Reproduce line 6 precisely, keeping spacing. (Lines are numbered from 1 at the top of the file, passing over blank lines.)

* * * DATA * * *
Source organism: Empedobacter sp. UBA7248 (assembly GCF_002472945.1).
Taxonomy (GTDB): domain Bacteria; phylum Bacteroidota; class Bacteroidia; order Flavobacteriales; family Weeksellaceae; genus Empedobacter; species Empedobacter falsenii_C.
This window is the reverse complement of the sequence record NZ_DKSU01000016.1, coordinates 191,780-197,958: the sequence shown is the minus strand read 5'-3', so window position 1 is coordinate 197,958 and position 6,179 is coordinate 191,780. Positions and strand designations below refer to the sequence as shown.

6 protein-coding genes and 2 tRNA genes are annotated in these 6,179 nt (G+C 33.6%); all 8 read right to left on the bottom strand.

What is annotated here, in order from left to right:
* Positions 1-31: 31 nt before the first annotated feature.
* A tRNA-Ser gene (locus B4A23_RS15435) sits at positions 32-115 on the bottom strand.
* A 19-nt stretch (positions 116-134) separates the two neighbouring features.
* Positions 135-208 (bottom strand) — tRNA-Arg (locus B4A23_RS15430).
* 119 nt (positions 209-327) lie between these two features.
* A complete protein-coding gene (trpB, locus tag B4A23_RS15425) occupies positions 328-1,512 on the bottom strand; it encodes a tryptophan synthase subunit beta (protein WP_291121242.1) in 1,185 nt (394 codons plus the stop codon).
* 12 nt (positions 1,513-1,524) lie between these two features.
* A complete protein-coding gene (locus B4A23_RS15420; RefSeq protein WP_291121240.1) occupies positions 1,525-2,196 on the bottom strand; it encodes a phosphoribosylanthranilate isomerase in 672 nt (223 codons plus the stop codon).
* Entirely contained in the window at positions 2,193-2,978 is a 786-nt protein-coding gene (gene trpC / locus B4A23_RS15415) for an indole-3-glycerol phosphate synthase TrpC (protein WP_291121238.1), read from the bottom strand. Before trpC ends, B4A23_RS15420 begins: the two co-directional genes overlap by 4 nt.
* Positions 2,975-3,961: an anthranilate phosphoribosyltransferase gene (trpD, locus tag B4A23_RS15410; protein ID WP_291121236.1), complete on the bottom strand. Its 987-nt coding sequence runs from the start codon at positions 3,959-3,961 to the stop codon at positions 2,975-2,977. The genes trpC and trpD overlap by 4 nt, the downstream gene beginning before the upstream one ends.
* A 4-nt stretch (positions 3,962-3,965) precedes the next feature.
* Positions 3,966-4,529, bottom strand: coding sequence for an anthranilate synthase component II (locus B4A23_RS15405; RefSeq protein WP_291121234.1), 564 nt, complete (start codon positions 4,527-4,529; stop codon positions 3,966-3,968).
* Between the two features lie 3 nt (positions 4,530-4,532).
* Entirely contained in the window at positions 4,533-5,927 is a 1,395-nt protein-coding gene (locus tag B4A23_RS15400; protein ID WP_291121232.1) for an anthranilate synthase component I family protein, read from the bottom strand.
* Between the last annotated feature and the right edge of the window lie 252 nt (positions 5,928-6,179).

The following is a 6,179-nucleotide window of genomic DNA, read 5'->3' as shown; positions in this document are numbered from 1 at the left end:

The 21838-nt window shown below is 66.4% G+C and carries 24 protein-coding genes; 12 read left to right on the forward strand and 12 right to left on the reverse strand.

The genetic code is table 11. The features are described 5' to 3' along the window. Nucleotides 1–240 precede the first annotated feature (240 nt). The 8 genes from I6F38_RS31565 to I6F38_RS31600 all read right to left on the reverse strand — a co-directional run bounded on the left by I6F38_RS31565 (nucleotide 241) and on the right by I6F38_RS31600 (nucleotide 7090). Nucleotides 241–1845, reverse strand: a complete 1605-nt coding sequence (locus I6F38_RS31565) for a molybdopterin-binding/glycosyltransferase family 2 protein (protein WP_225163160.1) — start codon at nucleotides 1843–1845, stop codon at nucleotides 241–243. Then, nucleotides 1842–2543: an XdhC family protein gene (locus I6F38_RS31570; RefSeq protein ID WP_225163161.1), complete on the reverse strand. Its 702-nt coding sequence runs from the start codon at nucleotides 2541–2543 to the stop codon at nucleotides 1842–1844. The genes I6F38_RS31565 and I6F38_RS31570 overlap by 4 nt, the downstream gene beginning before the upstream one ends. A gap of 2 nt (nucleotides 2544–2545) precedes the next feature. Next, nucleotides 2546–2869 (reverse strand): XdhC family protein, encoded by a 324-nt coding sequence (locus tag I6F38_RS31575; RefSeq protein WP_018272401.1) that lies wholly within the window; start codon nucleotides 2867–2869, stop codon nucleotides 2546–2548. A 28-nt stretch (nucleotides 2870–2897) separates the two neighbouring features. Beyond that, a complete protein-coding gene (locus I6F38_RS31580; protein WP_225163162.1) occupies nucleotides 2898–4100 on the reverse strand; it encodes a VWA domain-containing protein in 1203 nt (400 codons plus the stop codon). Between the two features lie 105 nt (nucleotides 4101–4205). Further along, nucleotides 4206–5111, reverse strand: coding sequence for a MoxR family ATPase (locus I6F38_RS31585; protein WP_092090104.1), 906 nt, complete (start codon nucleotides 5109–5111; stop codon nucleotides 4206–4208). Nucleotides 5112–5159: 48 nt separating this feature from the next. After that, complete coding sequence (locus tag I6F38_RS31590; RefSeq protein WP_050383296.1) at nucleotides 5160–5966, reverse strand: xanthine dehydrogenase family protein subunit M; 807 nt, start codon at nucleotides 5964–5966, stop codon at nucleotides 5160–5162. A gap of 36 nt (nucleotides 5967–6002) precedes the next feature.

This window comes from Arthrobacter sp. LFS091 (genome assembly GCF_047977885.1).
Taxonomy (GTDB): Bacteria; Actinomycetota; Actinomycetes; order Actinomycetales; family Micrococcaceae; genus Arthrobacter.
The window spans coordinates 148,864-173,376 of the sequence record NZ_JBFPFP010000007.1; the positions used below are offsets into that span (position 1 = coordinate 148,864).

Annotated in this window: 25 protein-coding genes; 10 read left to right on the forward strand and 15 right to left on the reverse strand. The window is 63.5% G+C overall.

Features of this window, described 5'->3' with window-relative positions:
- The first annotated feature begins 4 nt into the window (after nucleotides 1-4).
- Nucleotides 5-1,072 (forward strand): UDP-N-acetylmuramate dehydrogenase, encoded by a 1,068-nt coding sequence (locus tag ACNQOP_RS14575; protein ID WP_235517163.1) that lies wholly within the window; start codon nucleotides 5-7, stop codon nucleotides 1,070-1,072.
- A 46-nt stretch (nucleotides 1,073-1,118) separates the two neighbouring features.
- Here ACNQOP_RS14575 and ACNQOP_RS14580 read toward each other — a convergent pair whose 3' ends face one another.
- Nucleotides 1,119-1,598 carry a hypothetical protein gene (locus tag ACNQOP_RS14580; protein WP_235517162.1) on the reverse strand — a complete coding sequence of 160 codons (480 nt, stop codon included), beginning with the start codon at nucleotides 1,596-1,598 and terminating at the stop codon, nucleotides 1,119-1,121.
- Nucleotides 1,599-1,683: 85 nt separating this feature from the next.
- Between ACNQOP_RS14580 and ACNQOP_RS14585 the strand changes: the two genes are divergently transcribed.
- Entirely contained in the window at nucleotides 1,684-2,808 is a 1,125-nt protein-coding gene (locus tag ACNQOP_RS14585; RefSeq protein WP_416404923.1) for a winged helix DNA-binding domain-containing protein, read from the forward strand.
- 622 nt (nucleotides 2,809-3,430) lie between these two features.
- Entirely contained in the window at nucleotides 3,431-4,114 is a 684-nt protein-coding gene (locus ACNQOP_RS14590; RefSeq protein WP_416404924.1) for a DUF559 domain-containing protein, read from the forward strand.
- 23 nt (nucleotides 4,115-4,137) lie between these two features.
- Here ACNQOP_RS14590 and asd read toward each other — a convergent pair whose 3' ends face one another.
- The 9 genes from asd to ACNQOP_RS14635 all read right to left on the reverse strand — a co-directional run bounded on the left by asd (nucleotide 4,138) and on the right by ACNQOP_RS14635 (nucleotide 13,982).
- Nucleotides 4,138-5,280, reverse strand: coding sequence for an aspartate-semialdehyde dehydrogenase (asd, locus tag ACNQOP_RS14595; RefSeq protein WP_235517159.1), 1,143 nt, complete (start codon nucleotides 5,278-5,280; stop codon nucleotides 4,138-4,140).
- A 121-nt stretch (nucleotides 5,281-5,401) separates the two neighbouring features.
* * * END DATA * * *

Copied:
* Positions 1-31: 31 nt before the first annotated feature.